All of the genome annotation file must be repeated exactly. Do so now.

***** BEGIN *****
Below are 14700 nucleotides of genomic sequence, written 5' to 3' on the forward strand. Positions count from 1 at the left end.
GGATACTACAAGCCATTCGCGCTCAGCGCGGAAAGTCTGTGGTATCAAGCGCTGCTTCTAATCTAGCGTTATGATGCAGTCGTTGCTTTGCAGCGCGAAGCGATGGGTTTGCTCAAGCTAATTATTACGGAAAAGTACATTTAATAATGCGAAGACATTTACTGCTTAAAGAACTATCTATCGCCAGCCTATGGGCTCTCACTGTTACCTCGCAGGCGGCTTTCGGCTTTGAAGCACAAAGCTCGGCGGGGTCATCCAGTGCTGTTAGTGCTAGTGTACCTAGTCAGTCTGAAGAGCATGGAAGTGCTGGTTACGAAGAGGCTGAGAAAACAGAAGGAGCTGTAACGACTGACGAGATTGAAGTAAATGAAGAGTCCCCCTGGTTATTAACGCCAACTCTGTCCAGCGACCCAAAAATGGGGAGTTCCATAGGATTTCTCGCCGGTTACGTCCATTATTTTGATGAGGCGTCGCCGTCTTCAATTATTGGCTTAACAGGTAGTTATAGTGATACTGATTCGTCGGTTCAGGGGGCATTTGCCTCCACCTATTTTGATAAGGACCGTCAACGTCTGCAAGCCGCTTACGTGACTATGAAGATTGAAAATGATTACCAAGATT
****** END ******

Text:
Below are 14700 nucleotides of genomic sequence, written 5' to 3' on the forward strand. Positions count from 1 at the left end.
GGATACTACAAGCCATTCGCGCTCAGCGCGGAAAGTCTGTGGTATCAAGCGCTGCTTCTAATCTAGCGTTATGATGCAGTCGTTGCTTTGCAGCGCGAAGCGATGGGTTTGCTCAAGCTAATTATTACGGAAAAGTACATTTAATAATGCGAAGACATTTACTGCTTAAAGAACTATCTATCGCCAGCCTATGGGCTCTCACTGTTACCTCGCAGGCGGCTTTCGGCTTTGAAGCACAAAGCTCGGCGGGGTCATCCAGTGCTGTTAGTGCTAGTGTACCTAGTCAGTCTGAAGAGCATGGAAGTGCTGGTTACGAAGAGGCTGAGAAAACAGAAGGAGCTGTAACGACTGACGAGATTGAAGTAAATGAAGAGTCCCCCTGGTTATTAACGCCAACTCTGTCCAGCGACCCAAAAATGGGGAGTTCCATAGGATTTCTCGCCGGTTACGTCCATTATTTTGATGAGGCGTCGCCGTCTTCAATTATTGGCTTAACAGGTAGTTATAGTGATACTGATTCGTCGGTTCAGGGGGCATTTGCCTCCACCTATTTTGATAAGGACCGTCAACGTCTGCAAGCCGCTTACGTGACTATGAAGATTGAAAATGATTACCAAGATT